It has been 53 weeks since George Floyd was murder by police in Minneapolis and since then, especially in the weeks and months following, we heard a lot in the bookstagram community about ‘diversifying your bookshelves’.
Today is June 1, meaning that it is officially the end of Asian-American Pacific Islander Heritage Month and the start off Pride Month. We will have seen, and continue to see, requests to diversify our bookshelves, amplify marginalised voices and buy from queer bookstores and I say YES to all of this. However, what I’ve learnt over the past year from people a lot wiser than myself, is that reading is not enough.
Firstly, what is diversifying your bookshelf? Well, it’s pretty simple – it’s making sure that the books you buy are not simply from white, cis-gendered, hetero authors who tell simply stories that reflect this narrative. It is buying books from authors who may be marginalised in some way due to their race, gender, sexuality, socio-economic background or religion. It is buying books that tell the stories of those in the LGBTQIA+ community, of black, Latinx, Asian, Indigenous and immigrant people. It is supporting publishers and bookstores that actively support and promote these authors and books, not simply to fill a quota but because it is something they are passionate about, knowing that these stories should get the same care, love, promotion and space as those of their non-marginalised counterparts.
But here is the question bookworms – does reading solve the systemic racism in this world? Does it counter the Asian hate we have seen in the wake of COVID-19? Does it end the homophobia, transphobia and wide-ranging barriers that LGBTQIA+ people face on a daily basis? No, it does not. You may learn from these books, whether fiction or non-fiction, they may open your eyes to the experiences of others but reading alone is not going to help further the discussion on these issues.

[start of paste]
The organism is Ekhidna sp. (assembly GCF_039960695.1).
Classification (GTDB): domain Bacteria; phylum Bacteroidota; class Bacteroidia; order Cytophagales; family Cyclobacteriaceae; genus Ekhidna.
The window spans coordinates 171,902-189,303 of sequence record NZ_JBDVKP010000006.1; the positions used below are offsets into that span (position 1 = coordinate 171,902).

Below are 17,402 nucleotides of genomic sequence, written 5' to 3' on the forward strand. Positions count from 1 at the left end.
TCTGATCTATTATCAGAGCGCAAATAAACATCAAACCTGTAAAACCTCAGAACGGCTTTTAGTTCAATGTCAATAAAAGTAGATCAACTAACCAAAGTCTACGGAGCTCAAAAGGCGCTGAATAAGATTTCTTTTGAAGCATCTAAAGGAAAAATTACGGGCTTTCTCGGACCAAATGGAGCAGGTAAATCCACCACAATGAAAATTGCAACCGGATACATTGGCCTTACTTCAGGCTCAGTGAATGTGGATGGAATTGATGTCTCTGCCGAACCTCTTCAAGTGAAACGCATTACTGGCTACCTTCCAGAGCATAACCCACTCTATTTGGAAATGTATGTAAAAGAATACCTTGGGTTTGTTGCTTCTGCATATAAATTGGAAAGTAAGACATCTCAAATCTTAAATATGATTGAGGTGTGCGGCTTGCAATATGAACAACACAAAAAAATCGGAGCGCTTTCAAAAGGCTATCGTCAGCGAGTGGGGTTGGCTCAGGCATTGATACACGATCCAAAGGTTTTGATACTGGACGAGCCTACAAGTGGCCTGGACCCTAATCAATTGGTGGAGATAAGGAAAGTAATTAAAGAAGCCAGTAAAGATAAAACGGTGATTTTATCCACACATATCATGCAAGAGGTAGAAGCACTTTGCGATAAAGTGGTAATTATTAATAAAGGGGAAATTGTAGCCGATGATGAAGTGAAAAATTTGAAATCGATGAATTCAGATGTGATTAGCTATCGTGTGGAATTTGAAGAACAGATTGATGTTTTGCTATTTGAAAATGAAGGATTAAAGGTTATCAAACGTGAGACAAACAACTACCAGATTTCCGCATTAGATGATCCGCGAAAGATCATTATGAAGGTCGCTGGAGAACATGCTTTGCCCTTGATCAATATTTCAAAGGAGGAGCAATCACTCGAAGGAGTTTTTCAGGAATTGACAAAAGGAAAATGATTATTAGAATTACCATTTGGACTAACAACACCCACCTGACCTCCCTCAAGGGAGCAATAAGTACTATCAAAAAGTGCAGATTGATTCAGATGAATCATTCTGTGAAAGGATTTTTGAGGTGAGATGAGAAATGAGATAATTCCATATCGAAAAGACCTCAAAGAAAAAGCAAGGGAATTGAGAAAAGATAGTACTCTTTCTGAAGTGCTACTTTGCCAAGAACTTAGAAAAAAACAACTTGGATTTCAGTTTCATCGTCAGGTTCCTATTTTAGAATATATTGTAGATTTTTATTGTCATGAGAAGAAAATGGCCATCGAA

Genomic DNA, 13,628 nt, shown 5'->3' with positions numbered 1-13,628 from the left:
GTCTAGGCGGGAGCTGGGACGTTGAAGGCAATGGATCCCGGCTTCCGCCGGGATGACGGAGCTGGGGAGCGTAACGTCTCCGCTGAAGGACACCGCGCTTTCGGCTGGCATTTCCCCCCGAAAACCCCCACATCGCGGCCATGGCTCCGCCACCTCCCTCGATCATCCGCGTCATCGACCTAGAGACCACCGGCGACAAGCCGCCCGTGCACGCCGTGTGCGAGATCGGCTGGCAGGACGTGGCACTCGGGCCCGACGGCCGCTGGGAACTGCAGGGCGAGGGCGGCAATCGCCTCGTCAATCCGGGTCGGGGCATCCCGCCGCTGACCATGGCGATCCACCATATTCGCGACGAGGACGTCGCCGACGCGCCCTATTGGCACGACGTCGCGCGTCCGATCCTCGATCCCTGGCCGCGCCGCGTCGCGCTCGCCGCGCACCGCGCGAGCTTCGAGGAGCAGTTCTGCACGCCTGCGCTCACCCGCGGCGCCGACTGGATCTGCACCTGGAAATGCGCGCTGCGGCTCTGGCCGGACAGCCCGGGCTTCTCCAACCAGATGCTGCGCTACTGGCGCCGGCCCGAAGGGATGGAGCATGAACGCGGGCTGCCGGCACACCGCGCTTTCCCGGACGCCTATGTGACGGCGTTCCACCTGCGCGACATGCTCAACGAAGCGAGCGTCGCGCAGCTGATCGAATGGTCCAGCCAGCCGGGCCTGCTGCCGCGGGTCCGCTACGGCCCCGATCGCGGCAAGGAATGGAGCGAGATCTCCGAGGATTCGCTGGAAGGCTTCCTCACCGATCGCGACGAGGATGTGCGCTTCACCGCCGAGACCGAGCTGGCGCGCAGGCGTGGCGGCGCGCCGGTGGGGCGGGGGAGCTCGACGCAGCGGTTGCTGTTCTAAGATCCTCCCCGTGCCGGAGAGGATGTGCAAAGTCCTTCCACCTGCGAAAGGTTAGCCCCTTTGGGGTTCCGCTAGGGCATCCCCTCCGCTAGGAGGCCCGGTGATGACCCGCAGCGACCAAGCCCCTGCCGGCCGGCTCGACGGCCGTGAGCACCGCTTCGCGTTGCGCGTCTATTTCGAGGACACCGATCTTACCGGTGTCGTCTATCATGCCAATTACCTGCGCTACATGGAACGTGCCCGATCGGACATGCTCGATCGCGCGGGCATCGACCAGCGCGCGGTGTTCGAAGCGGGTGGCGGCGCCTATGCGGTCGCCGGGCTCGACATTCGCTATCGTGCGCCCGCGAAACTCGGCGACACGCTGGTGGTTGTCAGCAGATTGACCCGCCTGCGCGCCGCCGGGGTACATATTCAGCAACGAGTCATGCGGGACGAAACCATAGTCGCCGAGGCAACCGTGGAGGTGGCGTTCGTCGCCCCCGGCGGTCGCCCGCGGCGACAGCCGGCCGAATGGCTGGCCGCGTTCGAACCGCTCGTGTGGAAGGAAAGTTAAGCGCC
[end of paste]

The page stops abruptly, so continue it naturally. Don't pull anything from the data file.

I sit here writing this as a white, cis-gendered woman who identifies as part of the LGBTQIA+ community, who has grown up in Scotland, and I know that I am not the person who can best articulate these complex issues, especially as I have no lived experience of them. However, what I can do is say that reading is a start on our journey to better understanding the history, the present and how we move forward. It is a way of opening our eyes to the lives of others, but we have to do more than that. We have to be active participants in change, in fighting alongside those that these challenges directly impact and harm.
I want to end by highlighting some of the women I have learnt from this year. There are many within the bookstagram community I find to be fountains of wisdom and knowledge, but there are three in particular that I always check out and whom I have linked below. All I ask is that you respect their boundaries – these women are not here as a free resource to teach us, but they do have wonderful book recommendations, insights and amplify marginalised voices, both in their own community and others:
Traci of @TheStacksPod
Lupita of @lupita.reads
Diana of @OwlsLittleLibrary